Years ago the salt tablets craze came and went with the victorious Tipton Harriers team. Dehydration became the great enemy shortly afterwards and we were soon all drinking a mixture of a litre of water with a spoon of sugar and a pinch of salt.
More recently the demand for corn sugar mixtures was replaced by the long chain molecule mixtures in special sachets. Then the same sachets were offered with extra caffeine.
All this time we carbohydrate loaded with pasta, rice and potatoes. The deadly serious among us even followed the strict Saltin diet version of “carbo-loading”. while the slightly less serious included beer in their diet.
And now there is Tim Noakes and the wave of controversy that has followed the publication of his book The Real Meal Revolution.
Let me declare straight away that I am a Noakes fan and more particularly a low carb/high Fat (LCHF) diet disciple because, independently of his teaching and the publication of his book, I had started to change my life by following a similar eating regime.
Simply by reducing my carbohydrate intake and especially junk carbohydrates I shed 13kg, and reduced my Comrades time from 9:48 to 7:30 and broke three hours for the standard marathon for the first time in many years.
More importantly I received extremely encouraging results from my annual medical.
The Tim Noakes diet is actually called the William Banting diet named after the London undertaker (1796 to 1878) who tried cutting carbohydrates from his diet to control his obesity. Banting’s results were so stunning that he wrote about it in a book, which is still available.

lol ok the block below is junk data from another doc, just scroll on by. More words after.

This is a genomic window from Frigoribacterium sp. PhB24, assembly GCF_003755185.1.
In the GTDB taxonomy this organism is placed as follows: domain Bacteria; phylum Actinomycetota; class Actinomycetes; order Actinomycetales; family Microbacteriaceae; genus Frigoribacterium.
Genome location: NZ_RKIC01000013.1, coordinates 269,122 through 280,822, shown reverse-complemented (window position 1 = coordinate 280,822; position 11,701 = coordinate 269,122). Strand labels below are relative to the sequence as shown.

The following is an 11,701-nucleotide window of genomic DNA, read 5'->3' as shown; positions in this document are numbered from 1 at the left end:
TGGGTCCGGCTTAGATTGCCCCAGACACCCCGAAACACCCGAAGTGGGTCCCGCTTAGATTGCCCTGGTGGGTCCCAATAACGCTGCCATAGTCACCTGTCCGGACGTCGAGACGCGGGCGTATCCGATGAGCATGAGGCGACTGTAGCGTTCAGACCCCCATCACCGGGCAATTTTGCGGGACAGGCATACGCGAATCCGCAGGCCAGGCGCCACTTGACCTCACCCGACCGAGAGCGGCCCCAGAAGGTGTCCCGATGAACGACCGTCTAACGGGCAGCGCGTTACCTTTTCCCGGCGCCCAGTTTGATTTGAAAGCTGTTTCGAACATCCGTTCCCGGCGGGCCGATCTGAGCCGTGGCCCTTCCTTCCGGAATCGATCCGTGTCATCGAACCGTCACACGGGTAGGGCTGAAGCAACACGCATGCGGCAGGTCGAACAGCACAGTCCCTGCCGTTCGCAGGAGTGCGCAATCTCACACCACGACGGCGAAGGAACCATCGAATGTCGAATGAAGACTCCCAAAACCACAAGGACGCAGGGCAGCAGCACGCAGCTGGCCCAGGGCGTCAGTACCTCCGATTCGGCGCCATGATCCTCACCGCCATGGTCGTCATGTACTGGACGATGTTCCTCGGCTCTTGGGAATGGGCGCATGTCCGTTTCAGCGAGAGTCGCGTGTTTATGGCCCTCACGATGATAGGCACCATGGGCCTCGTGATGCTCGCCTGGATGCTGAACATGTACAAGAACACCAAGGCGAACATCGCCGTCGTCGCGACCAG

Of course there are those who are opponents of the diet and claim that it has not worked for them.
In my own case I am merely an anecdotal statistic of one, but the changes to my life have been so profound that I now run all my races on water alone.
At last year’s Two Oceans Marathon I “carbo-loaded” on fish and salad the night before the race. In the morning I drank two cups of strong coffee with cream and I ran the whole race drinking small sips of water whenever I was thirsty.
I can report that I ran strongly the whole way through the race including the two tough climbs up Chapman’s Peak and Constantia Nek. My post-race recovery was excellent. I reported my results to Tim Noakes and we both laughed at the irony that in the Eighties we once lent our names to a high carbohydrate drink called FRN (Fordyce/Rose and Noakes).
In defence of Noakes, who has received plenty of lay and academic criticism for his new ideas, he has been prepared to admit he was wrong in the past. Those who are considering changing to a Banting approach for our two major races for the first time, please don’t.
My understanding of Banting is that there is a period of adaptation to the LCHF lifestyle and it is too late and too dangerous to switch at this late stage. There is no better or more efficient fuel for exercise than your own body fat but while we are carbohydrate dependent it is better to stick to the traditional approach to these major races.
As soon as the Two Oceans and Comrades are behind us the experiments can commence. To the critic who tweeted me “If you expect me to ride a major cycle race on an apple and water alone you must be mad”.
I don’t, certainly not while he is addicted to carbohydrates. But once he has become fat adapted he will find that he won’t even need the apple.